Copyrighted material


by Emad Mekay

Fight Against Terrorist Money Laundering Going Nowhere

(IPS) WASHINGTON -- A senior U.S. official has vehemently defended a recently uncovered U.S. program that tracks suspected terrorist financing and which sparked controversy over privacy rights and freedom of the press, saying that the disclosure was harmful to his country's anti-terror efforts.

"The benefits of the Terrorist Finance Tracking Program have been incalculable," Stuart Levey, under secretary of the U.S. Treasury for terrorism and financial intelligence, told a congressional hearing on Tuesday. "This program provides a unique and powerful tool that has enhanced our efforts to track terrorist networks and disrupt them."

The U.S. Terrorist Finance Tracking Program, which monitors suspected foreign terrorists through international monetary flows, came to light when the New York Times and other newspapers published details of the secret program, drawing strong condemnation from the Bush administration and hawkish congressional members.

Some of the administration's most vociferous supporters went so far as to accuse the Times of treason.

The story showed how Washington was poring over millions of transactions within the Society for Worldwide Interbank Financial Telecommunication (SWIFT), the premier messaging service used by banks around the world to issue international transfers.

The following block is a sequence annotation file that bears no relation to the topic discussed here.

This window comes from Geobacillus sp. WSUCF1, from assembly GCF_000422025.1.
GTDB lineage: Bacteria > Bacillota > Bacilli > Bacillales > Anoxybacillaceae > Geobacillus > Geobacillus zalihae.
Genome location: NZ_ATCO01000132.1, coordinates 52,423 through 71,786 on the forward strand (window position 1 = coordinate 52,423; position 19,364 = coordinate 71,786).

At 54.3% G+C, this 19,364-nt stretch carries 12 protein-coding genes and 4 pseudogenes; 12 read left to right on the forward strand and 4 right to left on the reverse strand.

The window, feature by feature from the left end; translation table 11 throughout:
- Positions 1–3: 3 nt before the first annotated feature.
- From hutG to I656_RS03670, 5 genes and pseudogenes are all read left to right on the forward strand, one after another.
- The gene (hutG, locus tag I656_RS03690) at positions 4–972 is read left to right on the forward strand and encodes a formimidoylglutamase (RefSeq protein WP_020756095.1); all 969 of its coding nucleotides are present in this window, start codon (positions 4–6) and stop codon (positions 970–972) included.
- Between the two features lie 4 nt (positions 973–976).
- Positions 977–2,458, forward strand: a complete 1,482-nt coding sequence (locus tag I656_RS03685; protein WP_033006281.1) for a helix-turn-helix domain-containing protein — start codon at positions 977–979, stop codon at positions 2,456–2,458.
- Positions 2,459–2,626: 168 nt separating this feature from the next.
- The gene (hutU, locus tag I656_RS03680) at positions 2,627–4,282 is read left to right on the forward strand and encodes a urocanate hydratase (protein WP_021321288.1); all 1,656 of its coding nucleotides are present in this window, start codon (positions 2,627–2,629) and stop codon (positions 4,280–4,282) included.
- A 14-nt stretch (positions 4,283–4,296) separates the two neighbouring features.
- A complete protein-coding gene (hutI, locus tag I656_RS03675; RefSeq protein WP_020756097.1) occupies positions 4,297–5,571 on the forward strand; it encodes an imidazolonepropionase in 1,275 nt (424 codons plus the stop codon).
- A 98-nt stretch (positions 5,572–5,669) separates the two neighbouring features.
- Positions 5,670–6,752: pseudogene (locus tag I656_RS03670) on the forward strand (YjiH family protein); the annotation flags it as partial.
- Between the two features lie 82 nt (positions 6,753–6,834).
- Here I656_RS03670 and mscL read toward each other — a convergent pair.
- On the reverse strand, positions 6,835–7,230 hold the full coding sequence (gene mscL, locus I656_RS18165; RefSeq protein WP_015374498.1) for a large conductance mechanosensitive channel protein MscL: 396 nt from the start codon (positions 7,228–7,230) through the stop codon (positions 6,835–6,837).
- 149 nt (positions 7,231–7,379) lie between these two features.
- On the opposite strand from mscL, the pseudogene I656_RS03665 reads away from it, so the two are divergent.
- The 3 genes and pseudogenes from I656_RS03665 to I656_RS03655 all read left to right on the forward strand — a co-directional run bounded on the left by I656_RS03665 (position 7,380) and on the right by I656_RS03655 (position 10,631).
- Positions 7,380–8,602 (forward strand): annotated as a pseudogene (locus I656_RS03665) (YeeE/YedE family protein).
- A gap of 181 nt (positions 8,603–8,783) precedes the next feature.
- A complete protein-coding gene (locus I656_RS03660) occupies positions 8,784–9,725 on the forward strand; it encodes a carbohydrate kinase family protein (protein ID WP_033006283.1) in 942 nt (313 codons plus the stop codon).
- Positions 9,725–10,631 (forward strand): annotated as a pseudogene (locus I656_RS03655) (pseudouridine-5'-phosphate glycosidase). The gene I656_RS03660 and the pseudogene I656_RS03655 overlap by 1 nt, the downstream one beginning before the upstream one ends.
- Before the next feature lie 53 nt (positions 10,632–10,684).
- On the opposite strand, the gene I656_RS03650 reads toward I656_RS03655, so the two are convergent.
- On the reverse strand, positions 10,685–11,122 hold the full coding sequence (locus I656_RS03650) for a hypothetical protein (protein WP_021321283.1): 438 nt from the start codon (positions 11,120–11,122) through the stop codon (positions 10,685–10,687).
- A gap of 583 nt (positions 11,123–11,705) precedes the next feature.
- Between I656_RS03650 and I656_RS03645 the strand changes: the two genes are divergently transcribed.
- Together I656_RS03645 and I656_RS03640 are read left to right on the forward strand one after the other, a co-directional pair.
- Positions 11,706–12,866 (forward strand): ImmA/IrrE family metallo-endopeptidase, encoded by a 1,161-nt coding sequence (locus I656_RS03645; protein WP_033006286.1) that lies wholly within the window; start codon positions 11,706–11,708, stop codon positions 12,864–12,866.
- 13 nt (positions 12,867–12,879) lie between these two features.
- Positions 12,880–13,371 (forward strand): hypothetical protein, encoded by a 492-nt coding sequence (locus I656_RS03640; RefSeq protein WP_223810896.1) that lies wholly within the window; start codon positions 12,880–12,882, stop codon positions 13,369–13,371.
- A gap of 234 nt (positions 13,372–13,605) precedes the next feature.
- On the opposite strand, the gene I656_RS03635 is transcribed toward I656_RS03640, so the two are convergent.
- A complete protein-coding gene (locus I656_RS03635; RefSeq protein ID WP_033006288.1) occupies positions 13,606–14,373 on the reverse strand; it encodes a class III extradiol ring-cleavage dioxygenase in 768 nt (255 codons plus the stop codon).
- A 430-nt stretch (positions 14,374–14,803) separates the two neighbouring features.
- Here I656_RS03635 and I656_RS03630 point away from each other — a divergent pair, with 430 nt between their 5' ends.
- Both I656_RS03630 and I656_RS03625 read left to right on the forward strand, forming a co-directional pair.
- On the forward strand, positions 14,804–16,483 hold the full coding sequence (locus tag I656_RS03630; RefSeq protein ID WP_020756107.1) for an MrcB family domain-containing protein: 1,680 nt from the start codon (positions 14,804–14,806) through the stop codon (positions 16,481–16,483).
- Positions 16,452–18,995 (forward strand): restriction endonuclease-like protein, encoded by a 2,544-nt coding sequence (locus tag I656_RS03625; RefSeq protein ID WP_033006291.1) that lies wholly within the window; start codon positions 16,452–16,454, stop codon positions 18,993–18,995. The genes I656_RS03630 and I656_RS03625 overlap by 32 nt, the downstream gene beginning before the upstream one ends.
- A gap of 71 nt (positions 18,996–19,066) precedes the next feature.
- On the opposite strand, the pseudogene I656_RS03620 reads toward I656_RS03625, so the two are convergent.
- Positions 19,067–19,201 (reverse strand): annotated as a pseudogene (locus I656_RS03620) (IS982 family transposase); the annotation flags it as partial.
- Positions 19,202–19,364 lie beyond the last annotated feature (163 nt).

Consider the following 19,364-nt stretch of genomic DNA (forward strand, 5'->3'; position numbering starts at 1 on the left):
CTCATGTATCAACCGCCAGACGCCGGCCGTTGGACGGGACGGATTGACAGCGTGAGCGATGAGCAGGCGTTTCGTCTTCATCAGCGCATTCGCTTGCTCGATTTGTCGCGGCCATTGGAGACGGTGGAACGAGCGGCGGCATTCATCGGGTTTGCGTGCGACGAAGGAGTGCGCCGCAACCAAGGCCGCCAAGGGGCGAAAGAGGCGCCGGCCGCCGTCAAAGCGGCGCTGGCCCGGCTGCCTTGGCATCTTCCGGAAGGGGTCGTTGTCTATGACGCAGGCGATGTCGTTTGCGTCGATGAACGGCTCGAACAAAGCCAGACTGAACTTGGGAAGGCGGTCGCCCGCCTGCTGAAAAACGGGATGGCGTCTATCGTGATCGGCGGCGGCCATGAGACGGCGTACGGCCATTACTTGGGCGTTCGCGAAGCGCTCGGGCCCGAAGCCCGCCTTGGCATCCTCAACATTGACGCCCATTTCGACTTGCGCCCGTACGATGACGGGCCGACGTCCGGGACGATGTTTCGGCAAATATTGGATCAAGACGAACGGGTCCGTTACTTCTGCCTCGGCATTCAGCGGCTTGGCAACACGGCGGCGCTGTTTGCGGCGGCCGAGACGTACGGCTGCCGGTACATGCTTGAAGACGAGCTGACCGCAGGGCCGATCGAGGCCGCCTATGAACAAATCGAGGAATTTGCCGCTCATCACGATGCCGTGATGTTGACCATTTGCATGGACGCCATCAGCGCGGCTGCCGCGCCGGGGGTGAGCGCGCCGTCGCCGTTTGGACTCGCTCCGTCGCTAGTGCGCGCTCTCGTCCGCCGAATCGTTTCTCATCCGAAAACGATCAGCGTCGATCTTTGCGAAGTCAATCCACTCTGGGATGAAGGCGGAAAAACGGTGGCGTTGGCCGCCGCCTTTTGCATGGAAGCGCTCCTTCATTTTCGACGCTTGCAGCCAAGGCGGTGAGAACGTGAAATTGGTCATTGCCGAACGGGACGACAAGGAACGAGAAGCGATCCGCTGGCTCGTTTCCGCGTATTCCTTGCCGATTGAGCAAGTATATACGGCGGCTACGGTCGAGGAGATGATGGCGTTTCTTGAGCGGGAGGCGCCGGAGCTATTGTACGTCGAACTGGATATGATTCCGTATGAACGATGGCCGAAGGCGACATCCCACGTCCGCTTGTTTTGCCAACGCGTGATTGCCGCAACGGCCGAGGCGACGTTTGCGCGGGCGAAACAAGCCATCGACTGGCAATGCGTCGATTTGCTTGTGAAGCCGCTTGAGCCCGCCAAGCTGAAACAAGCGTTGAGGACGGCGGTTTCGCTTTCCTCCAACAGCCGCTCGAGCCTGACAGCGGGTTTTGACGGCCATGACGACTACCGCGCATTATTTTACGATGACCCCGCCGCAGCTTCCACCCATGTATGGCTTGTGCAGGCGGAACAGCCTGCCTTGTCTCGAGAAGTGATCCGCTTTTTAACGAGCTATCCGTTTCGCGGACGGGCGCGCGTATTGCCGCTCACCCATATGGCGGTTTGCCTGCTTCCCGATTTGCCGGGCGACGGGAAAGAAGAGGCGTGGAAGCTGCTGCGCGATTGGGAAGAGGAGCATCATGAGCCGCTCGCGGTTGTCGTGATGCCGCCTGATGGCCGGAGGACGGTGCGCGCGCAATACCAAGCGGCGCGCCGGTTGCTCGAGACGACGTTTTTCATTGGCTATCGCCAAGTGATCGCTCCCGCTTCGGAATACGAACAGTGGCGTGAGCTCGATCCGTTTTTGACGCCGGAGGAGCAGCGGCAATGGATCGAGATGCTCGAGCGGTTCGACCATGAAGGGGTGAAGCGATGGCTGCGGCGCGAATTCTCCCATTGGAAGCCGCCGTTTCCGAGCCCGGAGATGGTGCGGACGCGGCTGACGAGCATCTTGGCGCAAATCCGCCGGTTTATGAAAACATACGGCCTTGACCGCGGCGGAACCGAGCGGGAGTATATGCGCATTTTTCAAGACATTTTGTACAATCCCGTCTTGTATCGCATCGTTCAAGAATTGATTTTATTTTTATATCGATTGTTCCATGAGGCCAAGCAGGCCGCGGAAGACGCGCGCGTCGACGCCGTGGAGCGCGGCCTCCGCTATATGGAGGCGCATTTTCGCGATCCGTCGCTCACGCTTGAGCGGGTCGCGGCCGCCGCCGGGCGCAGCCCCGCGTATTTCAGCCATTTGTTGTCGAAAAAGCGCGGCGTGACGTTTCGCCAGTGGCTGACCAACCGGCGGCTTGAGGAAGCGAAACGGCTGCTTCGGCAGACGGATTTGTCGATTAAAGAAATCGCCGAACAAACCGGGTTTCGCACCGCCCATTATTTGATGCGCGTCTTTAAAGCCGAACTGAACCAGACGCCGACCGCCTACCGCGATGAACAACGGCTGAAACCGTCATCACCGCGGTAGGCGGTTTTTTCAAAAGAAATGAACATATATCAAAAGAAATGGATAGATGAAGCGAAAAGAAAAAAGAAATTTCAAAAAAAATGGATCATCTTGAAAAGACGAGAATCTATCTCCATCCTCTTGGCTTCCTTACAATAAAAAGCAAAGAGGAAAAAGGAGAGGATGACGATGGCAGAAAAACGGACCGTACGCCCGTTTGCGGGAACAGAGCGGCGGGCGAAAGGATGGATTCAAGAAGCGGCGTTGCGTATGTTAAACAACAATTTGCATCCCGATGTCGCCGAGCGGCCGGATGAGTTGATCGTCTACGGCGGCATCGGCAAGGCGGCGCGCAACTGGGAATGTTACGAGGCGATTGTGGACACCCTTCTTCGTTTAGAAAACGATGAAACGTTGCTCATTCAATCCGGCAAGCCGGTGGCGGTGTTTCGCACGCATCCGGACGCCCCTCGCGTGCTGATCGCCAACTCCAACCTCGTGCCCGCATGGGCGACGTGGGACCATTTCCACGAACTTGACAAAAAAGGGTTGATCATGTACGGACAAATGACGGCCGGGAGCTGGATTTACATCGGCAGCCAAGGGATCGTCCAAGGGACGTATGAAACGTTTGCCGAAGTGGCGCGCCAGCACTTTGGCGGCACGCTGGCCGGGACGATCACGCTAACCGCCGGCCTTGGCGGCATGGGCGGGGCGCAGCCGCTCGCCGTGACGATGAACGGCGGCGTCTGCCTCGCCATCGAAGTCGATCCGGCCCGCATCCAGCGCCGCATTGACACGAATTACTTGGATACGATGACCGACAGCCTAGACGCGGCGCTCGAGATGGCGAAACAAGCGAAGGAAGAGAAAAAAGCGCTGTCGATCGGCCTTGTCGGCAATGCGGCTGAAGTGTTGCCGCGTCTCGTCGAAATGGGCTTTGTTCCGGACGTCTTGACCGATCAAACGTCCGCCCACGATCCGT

The revelation came amidst a debate about the extent of the executive powers the Bush administration has amassed in the name of fighting terror after the 9/11 attacks on the World Trade Center and the Pentagon almost five years ago.

A series of disclosures of similar clandestine efforts has roiled privacy advocates both in the United States and overseas, who are concerned that the United States may be using its global influence to push other nations towards rights restrictions without enough oversight.

During Tuesday's hearing, Levey confirmed that not only Congress knew about the program but also members of the Group of 10 most industrialized countries, who consult and cooperate on economic, monetary and financial matters.

The Group of Ten is actually made up of 11 industrial countries; Belgium, Canada, France, Germany, Italy, Japan, the Netherlands, Sweden, Switzerland, Britain and the United States.

Senior officials from the Group of Ten usually meet once a year in connection with the autumn meetings of the International Monetary Fund and the World Bank, where they have over the past five years called on international financial institutions to help monitor and disrupt suspected terrorist transfers.

"Members of the Congressional intelligence committees were briefed about this program, and our colleagues in the central banks of the G-10 countries were likewise informed," Levey told the hearing.

However, not all legislators were in the loop. "Many people in Congress who should have been briefed by the administration were not," complained Rep. Sue Kelly of New York, a Republican and chairwoman of the House Financial Services subcommittee on oversight. "What else is it that we don't know?"

She said she would seek an investigation of the program by the Government Accountability Office, the investigative arm of Congress.